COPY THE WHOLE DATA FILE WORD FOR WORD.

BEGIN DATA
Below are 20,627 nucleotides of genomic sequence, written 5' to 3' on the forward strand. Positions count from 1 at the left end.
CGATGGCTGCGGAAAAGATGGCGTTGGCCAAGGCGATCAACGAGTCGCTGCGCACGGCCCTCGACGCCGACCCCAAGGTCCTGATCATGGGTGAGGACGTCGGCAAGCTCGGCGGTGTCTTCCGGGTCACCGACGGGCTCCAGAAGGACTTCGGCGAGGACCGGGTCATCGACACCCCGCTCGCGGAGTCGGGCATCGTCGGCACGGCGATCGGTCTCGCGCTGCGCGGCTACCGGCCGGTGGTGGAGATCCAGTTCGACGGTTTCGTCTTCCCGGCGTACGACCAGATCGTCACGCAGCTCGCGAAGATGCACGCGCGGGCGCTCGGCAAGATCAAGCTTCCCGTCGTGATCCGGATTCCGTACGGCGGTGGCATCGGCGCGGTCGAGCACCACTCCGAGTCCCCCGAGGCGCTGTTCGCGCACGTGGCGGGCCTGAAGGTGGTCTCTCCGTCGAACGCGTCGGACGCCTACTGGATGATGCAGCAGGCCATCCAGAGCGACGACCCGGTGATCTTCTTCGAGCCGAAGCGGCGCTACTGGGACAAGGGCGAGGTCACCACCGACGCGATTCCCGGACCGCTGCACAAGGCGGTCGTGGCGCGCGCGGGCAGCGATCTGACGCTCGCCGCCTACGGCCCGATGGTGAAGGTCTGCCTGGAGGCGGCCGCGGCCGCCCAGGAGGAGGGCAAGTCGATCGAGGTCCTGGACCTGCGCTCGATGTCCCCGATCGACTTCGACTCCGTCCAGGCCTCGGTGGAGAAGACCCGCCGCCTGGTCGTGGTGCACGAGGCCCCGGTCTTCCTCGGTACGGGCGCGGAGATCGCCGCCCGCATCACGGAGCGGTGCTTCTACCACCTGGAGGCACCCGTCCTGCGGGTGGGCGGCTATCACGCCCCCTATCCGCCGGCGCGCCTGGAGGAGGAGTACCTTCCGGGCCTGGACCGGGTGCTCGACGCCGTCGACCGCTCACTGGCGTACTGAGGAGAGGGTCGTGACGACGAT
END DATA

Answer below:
Below are 20,627 nucleotides of genomic sequence, written 5' to 3' on the forward strand. Positions count from 1 at the left end.
CGATGGCTGCGGAAAAGATGGCGTTGGCCAAGGCGATCAACGAGTCGCTGCGCACGGCCCTCGACGCCGACCCCAAGGTCCTGATCATGGGTGAGGACGTCGGCAAGCTCGGCGGTGTCTTCCGGGTCACCGACGGGCTCCAGAAGGACTTCGGCGAGGACCGGGTCATCGACACCCCGCTCGCGGAGTCGGGCATCGTCGGCACGGCGATCGGTCTCGCGCTGCGCGGCTACCGGCCGGTGGTGGAGATCCAGTTCGACGGTTTCGTCTTCCCGGCGTACGACCAGATCGTCACGCAGCTCGCGAAGATGCACGCGCGGGCGCTCGGCAAGATCAAGCTTCCCGTCGTGATCCGGATTCCGTACGGCGGTGGCATCGGCGCGGTCGAGCACCACTCCGAGTCCCCCGAGGCGCTGTTCGCGCACGTGGCGGGCCTGAAGGTGGTCTCTCCGTCGAACGCGTCGGACGCCTACTGGATGATGCAGCAGGCCATCCAGAGCGACGACCCGGTGATCTTCTTCGAGCCGAAGCGGCGCTACTGGGACAAGGGCGAGGTCACCACCGACGCGATTCCCGGACCGCTGCACAAGGCGGTCGTGGCGCGCGCGGGCAGCGATCTGACGCTCGCCGCCTACGGCCCGATGGTGAAGGTCTGCCTGGAGGCGGCCGCGGCCGCCCAGGAGGAGGGCAAGTCGATCGAGGTCCTGGACCTGCGCTCGATGTCCCCGATCGACTTCGACTCCGTCCAGGCCTCGGTGGAGAAGACCCGCCGCCTGGTCGTGGTGCACGAGGCCCCGGTCTTCCTCGGTACGGGCGCGGAGATCGCCGCCCGCATCACGGAGCGGTGCTTCTACCACCTGGAGGCACCCGTCCTGCGGGTGGGCGGCTATCACGCCCCCTATCCGCCGGCGCGCCTGGAGGAGGAGTACCTTCCGGGCCTGGACCGGGTGCTCGACGCCGTCGACCGCTCACTGGCGTACTGAGGAGAGGGTCGTGACGACGAT